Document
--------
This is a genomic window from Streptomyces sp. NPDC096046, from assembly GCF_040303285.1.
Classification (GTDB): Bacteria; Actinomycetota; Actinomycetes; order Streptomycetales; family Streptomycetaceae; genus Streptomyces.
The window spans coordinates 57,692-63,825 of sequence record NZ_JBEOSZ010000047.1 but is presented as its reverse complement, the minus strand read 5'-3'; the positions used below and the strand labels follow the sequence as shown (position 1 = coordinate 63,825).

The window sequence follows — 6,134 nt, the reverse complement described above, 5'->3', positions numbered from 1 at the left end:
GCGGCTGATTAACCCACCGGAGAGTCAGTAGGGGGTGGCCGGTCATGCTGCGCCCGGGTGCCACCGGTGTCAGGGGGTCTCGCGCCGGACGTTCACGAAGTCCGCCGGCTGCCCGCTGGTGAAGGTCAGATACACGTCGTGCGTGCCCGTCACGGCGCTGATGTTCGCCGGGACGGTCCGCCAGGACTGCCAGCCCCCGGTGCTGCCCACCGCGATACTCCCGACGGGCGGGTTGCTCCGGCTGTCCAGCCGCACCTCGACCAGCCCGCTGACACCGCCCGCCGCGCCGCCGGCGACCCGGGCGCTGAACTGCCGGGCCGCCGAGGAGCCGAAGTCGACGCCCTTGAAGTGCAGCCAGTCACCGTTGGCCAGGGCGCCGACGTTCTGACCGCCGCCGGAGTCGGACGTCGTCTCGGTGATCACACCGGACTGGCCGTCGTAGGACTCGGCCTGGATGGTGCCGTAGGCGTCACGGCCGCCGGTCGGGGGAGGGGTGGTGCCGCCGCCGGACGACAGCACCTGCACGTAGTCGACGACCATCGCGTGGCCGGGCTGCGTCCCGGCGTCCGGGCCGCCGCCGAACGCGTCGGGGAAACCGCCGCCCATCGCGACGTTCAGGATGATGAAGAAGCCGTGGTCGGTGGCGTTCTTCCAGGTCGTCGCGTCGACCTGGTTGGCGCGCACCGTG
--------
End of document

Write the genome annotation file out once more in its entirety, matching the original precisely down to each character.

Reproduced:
This is a genomic window from Streptomyces sp. NPDC096046, from assembly GCF_040303285.1.
Classification (GTDB): Bacteria; Actinomycetota; Actinomycetes; order Streptomycetales; family Streptomycetaceae; genus Streptomyces.
The window spans coordinates 57,692-63,825 of sequence record NZ_JBEOSZ010000047.1 but is presented as its reverse complement, the minus strand read 5'-3'; the positions used below and the strand labels follow the sequence as shown (position 1 = coordinate 63,825).

The window sequence follows — 6,134 nt, the reverse complement described above, 5'->3', positions numbered from 1 at the left end:
GCGGCTGATTAACCCACCGGAGAGTCAGTAGGGGGTGGCCGGTCATGCTGCGCCCGGGTGCCACCGGTGTCAGGGGGTCTCGCGCCGGACGTTCACGAAGTCCGCCGGCTGCCCGCTGGTGAAGGTCAGATACACGTCGTGCGTGCCCGTCACGGCGCTGATGTTCGCCGGGACGGTCCGCCAGGACTGCCAGCCCCCGGTGCTGCCCACCGCGATACTCCCGACGGGCGGGTTGCTCCGGCTGTCCAGCCGCACCTCGACCAGCCCGCTGACACCGCCCGCCGCGCCGCCGGCGACCCGGGCGCTGAACTGCCGGGCCGCCGAGGAGCCGAAGTCGACGCCCTTGAAGTGCAGCCAGTCACCGTTGGCCAGGGCGCCGACGTTCTGACCGCCGCCGGAGTCGGACGTCGTCTCGGTGATCACACCGGACTGGCCGTCGTAGGACTCGGCCTGGATGGTGCCGTAGGCGTCACGGCCGCCGGTCGGGGGAGGGGTGGTGCCGCCGCCGGACGACAGCACCTGCACGTAGTCGACGACCATCGCGTGGCCGGGCTGCGTCCCGGCGTCCGGGCCGCCGCCGAACGCGTCGGGGAAACCGCCGCCCATCGCGACGTTCAGGATGATGAAGAAGCCGTGGTCGGTGGCGTTCTTCCAGGTCGTCGCGTCGACCTGGTTGGCGCGCACCGTG